Hot Water Heaters With Bad Smelling Water

Kay Wagers

A hot shower can be a relaxing treat at the end of the day, but not if your hot water heater produces water that smells of rotten eggs. The problem is bacteria inside your water heater.

Your hot water heater can harbor bad smelling water.


Sulfur-producing bacteria can contaminate hot water heaters, especially those that have magnesium rods in them. The bacteria release hydrogen sulfide into the water, which gives it the smell and taste of sulfur, according to the Nebraska Department of Health and Human Services.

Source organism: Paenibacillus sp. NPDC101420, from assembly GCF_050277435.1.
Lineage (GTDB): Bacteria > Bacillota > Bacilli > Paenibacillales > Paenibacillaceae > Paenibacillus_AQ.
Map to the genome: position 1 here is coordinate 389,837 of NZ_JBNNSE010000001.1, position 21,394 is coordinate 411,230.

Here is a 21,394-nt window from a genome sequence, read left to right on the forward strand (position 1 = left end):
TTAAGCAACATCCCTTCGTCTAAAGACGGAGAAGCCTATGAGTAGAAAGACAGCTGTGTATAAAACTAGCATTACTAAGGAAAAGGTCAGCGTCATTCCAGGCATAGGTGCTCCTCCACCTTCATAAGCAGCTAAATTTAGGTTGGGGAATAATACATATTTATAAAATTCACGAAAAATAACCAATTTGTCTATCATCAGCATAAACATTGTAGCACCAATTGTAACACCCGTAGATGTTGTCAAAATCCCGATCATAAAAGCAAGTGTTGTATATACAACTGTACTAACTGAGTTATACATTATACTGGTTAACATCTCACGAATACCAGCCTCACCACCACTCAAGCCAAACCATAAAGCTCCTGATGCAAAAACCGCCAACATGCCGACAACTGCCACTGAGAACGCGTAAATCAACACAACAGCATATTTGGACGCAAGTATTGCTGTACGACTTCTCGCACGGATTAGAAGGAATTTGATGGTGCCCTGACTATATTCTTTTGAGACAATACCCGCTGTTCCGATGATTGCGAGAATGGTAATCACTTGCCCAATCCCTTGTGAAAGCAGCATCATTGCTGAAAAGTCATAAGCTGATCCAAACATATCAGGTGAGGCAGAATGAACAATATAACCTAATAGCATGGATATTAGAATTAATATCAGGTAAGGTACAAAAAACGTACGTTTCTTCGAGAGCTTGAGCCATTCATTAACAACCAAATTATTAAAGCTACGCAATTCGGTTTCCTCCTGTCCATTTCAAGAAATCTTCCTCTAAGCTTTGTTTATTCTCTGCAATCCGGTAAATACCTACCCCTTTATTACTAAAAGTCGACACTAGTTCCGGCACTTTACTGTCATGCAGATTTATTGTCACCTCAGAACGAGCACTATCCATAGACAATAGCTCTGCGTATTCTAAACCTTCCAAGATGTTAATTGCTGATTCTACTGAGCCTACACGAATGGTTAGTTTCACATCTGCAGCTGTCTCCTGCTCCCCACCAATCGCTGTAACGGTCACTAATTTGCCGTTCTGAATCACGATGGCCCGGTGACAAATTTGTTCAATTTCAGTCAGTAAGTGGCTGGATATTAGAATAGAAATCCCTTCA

You can kill the bacteria in your hot water heater by raising the heater's temperature above 140 degrees Fahrenheit and leaving it there for several hours. Flush the extremely hot water from the tank, which removes the bacteria and foul smelling water, and allow it to refill, recommends Ohio State University Extension.


The bacteria will return, especially if you keep your hot water tank set to below 140 degrees Fahrenheit. To prevent them from coming back, you will need to replace the magnesium rod in the heater, but doing so could void your warranty. Talk to a plumbing professional before you make any changes to the unit.